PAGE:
Bill Clinton, vibrant and trim at 70, in a tailored navy suit and a bright red tie, strolls into Billboard’s makeshift photo studio at the New York Hilton Midtown in late September, during the 12th and final meeting of his charitable foundation, the Clinton Global Initiative (CGI), which has long tapped musicians to give voice to causes. “It’s astonishing the impact they’re having,” says the president about the artists he has worked with through the years, from Elton John to Usher. Right now, rock legends Jon Bon Jovi and Sting trail him quietly like starstruck roadies. When the former president stands beside Bon Jovi and Sting and his wife, Trudie Styler, for a group photo, the stars remain quiet while Clinton becomes the quipster-in-chief. “Two couples out for a nice date,” he deadpans. Everyone giggles. Then, turning to Bon Jovi, he says, “I always thought you were the prettiest one.” Everyone laughs. “This is Bon Jovi’s Be Kind to a Senior night!” he says.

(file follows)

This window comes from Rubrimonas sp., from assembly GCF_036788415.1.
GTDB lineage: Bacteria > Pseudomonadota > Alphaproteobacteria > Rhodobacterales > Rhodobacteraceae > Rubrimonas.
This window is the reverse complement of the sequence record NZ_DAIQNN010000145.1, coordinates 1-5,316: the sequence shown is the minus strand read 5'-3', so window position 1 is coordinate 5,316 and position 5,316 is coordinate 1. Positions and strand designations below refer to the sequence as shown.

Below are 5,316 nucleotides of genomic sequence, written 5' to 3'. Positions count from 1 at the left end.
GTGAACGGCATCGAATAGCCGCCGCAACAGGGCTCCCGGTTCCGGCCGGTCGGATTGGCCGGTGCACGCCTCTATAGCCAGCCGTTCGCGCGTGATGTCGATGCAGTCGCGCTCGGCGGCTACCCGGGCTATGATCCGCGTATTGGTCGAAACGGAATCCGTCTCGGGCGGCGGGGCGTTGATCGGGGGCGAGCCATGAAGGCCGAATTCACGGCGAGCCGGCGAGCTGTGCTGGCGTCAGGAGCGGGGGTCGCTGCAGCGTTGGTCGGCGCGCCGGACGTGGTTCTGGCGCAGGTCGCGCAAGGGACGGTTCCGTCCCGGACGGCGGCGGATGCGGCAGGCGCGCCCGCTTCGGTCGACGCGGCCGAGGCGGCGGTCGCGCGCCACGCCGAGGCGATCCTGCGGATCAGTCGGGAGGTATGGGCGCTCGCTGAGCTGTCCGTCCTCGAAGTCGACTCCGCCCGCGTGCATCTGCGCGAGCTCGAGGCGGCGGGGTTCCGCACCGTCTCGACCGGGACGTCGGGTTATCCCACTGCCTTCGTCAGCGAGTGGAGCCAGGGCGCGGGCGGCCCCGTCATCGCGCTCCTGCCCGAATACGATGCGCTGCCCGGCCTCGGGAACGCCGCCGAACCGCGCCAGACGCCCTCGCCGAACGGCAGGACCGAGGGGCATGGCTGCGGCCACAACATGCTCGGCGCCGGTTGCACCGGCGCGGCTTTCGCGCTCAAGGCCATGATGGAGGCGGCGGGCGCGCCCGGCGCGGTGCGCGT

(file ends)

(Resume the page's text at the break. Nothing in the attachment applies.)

It is not surprising, given his professional history, that Clinton is able to maintain a sense of aplomb during this trying year that finds his wife, Hillary Clinton, in the ugliest presidential race in recent U.S. history. Their family name is getting dragged through the mud along with the reputation of the foundation to which Clinton has dedicated his post-White House life. While Hillary remains the clear frontrunner in the election, with just days to go, a steady drip of embarrassing-at-best hacked emails, released by WikiLeaks, has dampened spirits during her campaign’s stretch run. In the latest example, on Wednesday (Oct. 26), media outlets reported on a leaked memo from 2011 that raises further concerns about the intersection of the former president's charitable work with his and his colleagues' personal enrichment, in which a veteran aide to the president said that Clinton "gets many expensive gifts" from donors, while Chelsea warned of various aides profiting from the Foundation's endeavors. The documents contain no evidence of any “pay-for-play” involving then Sec. Clinton, as charged by Republicans. A representative from the Clinton Foundation had no comment on the leaked emails.